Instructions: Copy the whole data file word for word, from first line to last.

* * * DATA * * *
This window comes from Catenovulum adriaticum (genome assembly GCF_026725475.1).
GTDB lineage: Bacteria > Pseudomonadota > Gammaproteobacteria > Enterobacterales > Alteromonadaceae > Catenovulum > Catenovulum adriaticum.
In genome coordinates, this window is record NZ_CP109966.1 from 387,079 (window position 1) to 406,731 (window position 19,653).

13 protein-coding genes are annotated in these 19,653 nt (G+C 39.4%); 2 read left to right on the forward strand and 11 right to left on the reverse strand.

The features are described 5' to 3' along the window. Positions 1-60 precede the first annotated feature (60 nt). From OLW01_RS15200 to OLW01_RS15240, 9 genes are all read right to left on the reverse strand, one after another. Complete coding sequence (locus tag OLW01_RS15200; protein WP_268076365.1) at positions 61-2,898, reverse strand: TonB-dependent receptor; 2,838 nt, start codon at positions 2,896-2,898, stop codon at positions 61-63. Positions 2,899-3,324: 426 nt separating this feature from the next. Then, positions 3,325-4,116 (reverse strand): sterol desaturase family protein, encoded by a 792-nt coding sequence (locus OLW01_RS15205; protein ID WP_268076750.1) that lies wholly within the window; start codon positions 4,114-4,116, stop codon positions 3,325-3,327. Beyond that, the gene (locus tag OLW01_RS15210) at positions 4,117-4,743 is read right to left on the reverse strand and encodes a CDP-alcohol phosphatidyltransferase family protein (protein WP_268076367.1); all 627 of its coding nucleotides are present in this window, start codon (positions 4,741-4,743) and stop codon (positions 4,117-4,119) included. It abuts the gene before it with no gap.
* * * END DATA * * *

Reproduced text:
This window comes from Catenovulum adriaticum (genome assembly GCF_026725475.1).
GTDB lineage: Bacteria > Pseudomonadota > Gammaproteobacteria > Enterobacterales > Alteromonadaceae > Catenovulum > Catenovulum adriaticum.
In genome coordinates, this window is record NZ_CP109966.1 from 387,079 (window position 1) to 406,731 (window position 19,653).

13 protein-coding genes are annotated in these 19,653 nt (G+C 39.4%); 2 read left to right on the forward strand and 11 right to left on the reverse strand.

The features are described 5' to 3' along the window. Positions 1-60 precede the first annotated feature (60 nt). From OLW01_RS15200 to OLW01_RS15240, 9 genes are all read right to left on the reverse strand, one after another. Complete coding sequence (locus tag OLW01_RS15200; protein WP_268076365.1) at positions 61-2,898, reverse strand: TonB-dependent receptor; 2,838 nt, start codon at positions 2,896-2,898, stop codon at positions 61-63. Positions 2,899-3,324: 426 nt separating this feature from the next. Then, positions 3,325-4,116 (reverse strand): sterol desaturase family protein, encoded by a 792-nt coding sequence (locus OLW01_RS15205; protein ID WP_268076750.1) that lies wholly within the window; start codon positions 4,114-4,116, stop codon positions 3,325-3,327. Beyond that, the gene (locus tag OLW01_RS15210) at positions 4,117-4,743 is read right to left on the reverse strand and encodes a CDP-alcohol phosphatidyltransferase family protein (protein WP_268076367.1); all 627 of its coding nucleotides are present in this window, start codon (positions 4,741-4,743) and stop codon (positions 4,117-4,119) included. It abuts the gene before it with no gap.